The UBS report also revealed that the UK billionaires donated less than those from other countries.
In the US, 98 billionaires donated $4.5bn; in China, 12 billionaires gave $679m; and in Australia, just 2 billionaires donated $324m. But in the UK, 9 billionaires donated just $298m.
Wealth of world’s billionaires hits $10.2 trillion
The total billionaire wealth globally has climbed by 27.5%, reaching $10.2 trillion, up from $8.0 trillion at the beginning of April.
As market turbulence continues to propel the wealthiest amongst us; the world’s billionaires have seen their wealth surge to a peak of $10.2 trillion in July, a 14.61% increase from the $8.9 trillion at the end of 2017.
This was uncovered in the 2020 Billionaires report tagged the “Riding Storm” which was published today, by the Swiss bank UBS and the accounting firm PwC.
The report found out that the COVID-19 pandemic turbocharged the global economy’s transition to digital, and this has benefited today’s billionaires, as the pipeline of fresh technologies grows by the day.
The COVID-19 crisis indeed has been the real border between the old and the new economy, as it has spurred increased opportunities for the innovators and the disruptors who dominate the Technology, Health, Industrials, and Entertainment & Media.
However, the net wealth of traditional billionaires in the intermediate industries and sectors, such as entertainment, financial services, materials, and real estate sectors lagged the rest of the universe. While the wealth of those in older industries suffers.
With the number of billionaires declining by 43 to 2,058, the total billionaire wealth globally has climbed by 27.5%, reaching $10.2 trillion, up from $8.0 trillion at the beginning of April, and higher than the previous peak of $8.9 trillion at the end of 2017. The number of billionaires has increased from 2,158 in 2017 to 2,189.
During 2018, 2019, and the first seven months of 2020, the Billionaire class as a whole saw their wealth increase by 19.1%. This clearly signals the polarization taking place, and the rising wealth divergence between billionaires across industries.
Technology billionaires’ total wealth rose by 42.5% to $1.8 trillion, supported by the surge in tech shares. The net worth among those in entertainment, materials, real estate, and finance, lagged the rest of the universe with increases of 10% or less.
However, healthcare billionaires’ total wealth increased by 50.3% to $658.6 billion, boosted by a new age of drug discovery and innovations in diagnostics and medical technology, as well as COVID-19 treatments and equipment.
Geographically, Mainland China benefited most, as billionaire wealth grew fastest in Asia. As of early April 2020, there were 389 Chinese billionaires, worth a total of $1.2 trillion. Their wealth had grown by almost nine times, compared with twice in the US.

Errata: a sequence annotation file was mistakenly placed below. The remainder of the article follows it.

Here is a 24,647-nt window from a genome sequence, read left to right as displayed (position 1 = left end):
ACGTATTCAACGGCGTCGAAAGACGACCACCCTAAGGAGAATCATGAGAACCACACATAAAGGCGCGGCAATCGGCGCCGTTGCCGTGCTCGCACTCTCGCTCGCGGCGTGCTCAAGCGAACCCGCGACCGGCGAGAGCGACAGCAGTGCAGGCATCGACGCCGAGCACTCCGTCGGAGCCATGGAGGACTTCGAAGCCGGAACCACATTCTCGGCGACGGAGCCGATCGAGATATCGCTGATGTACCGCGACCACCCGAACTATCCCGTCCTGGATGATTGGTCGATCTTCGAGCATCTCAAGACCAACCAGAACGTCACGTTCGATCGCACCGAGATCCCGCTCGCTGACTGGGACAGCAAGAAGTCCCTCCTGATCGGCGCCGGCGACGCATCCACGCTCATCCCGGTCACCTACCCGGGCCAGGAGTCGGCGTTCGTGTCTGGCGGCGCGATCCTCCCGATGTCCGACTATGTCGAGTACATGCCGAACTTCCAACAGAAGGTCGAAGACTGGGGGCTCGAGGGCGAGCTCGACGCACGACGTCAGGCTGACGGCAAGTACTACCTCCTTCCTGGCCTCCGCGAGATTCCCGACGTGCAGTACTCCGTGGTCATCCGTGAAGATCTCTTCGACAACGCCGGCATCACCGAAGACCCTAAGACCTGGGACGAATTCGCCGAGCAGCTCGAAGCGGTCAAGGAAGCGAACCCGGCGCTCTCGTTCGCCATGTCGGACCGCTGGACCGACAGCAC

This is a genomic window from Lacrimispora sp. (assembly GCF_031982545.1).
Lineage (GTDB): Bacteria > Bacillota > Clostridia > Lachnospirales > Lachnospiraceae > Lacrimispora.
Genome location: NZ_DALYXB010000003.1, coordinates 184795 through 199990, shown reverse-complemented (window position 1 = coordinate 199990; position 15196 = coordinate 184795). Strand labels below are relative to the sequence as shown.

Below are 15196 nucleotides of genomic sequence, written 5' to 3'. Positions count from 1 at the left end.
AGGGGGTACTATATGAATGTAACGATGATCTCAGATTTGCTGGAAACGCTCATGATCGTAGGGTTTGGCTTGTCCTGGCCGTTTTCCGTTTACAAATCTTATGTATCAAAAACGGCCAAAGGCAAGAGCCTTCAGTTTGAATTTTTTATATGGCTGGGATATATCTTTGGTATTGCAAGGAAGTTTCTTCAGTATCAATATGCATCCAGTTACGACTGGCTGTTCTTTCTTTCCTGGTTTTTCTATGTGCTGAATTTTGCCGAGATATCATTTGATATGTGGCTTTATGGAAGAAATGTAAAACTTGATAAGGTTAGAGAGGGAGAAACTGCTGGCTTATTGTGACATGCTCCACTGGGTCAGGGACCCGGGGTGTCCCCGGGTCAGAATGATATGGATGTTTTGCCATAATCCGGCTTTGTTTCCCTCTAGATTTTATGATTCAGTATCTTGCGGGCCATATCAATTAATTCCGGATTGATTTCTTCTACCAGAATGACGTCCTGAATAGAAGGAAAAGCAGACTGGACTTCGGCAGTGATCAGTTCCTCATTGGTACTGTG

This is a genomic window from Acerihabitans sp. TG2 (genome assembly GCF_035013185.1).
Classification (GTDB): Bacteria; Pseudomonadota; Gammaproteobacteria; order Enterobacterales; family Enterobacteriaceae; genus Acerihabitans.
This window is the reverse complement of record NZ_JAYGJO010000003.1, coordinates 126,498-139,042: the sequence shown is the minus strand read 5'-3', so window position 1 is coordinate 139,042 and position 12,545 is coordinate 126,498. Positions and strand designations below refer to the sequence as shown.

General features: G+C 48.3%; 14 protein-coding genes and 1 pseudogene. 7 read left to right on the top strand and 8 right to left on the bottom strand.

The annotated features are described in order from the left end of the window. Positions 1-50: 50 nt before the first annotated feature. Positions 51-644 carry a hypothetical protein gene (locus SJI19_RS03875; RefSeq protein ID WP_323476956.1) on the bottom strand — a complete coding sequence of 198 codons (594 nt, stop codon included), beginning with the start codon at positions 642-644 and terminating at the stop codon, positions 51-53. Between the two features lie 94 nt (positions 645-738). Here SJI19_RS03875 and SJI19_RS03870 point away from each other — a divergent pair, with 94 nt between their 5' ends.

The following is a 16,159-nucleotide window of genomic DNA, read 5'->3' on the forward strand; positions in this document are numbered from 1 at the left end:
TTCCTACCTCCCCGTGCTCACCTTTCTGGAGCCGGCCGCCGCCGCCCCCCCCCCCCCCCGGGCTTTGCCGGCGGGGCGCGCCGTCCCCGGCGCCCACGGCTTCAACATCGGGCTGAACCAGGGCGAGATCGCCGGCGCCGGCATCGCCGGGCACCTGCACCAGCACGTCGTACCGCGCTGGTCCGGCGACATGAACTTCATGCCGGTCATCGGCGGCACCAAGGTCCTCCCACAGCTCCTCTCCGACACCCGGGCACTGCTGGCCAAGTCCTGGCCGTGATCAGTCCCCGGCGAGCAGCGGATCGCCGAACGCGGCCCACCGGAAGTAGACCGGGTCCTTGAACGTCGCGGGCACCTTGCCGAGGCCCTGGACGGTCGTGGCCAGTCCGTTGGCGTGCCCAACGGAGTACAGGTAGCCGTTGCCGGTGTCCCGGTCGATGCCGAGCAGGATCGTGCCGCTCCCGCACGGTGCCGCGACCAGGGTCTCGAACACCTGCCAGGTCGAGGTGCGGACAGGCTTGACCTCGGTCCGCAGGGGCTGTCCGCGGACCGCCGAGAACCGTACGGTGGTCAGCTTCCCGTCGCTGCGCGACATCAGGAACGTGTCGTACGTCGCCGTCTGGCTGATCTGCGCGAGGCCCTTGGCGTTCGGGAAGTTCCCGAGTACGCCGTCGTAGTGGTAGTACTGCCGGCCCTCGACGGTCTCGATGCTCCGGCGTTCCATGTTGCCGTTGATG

The report also revealed that US billionaires collectively controlled $3.6 trillion of the $10.2 trillion global wealth. Billionaires in Mainland China accounted for $1.7 trillion, while Germany and Russia accounted for $594.9 billion and $467.6 billion of the total billionaire wealth respectively.
The report also spiked concerns on the issues of the growing wealth gap and rising inequality in the world, as the majority at the end of the scale has seen their wealth decline owing to the disruption by the global pandemic. The research arm of the United Nations has warned that global poverty could increase this year for the first time since 1990, reversing a decade of progress.
However, it was suggested in the report that higher productivity is needed to address the huge public financial deficits while taking care to reduce social inequality and to tackle the environmental resource scarcity by doing more with less.
Elon Musk now the third-richest person in the world
Musk has seen a meteoric rise in his wealth, with his net worth growing by $87.8 billion this year.
The recent surge in many leading U.S technology stocks have unsurprisingly created wealth for their founders, investors and stock traders.
What we know: Elon Musk just surpassed the co-founder of Facebook, Mark Zuckerberg to become the third richest person in the world. Shares of Tesla Inc. continued its unrelenting surge after the recent stock split of Tesla stocks. Musk is now estimated to be worth about $115.4 billion, according to the Bloomberg Billionaires Index.
Musk is the present chief executive officer of Tesla, a maker of electric vehicles.
The Palo Alto, California-based company sells sedans, sport utility vehicles, and is the state’s largest automotive employer. He’s also CEO of Space Exploration Technologies, a rocket manufacturer tapped by NASA to resupply the space station.
Musk, 49, has seen a meteoric rise in his wealth, with his net worth growing by $87.8 billion this year as Tesla shares surged almost 500%.
Also helpful: an audacious pay package – the largest corporate pay deal ever struck between a chief executive officer and a board of directors – that could yield him more than $50 billion if all goals are met.
On Monday, Nairametrics reported how Tesla’s share price rose to almost $500 following a 5-for-1 split. Nearly 70 million shares had changed hands as at then, two-thirds of the daily average over the past year.
Tesla’s $464 billion market value now exceeds that of retail behemoth Walmart Inc., the largest company in the U.S. by revenue.
Recall Nairametrics, about two weeks ago highlighted major reasons why Nairametrics believed the stock was a strong buy and could surpass the present most valuable listed technology company.
Tesla was founded in 2003 by a group of engineers who wanted to prove that people didn’t need to compromise to drive electric – that electric vehicles can be better, quicker, and more fun to drive than gasoline cars.
Today, Tesla builds not only all-electric vehicles but also infinitely scalable clean energy generation and storage products. Tesla believes the faster the world stops relying on fossil fuels and moves towards a zero-emission future, the better.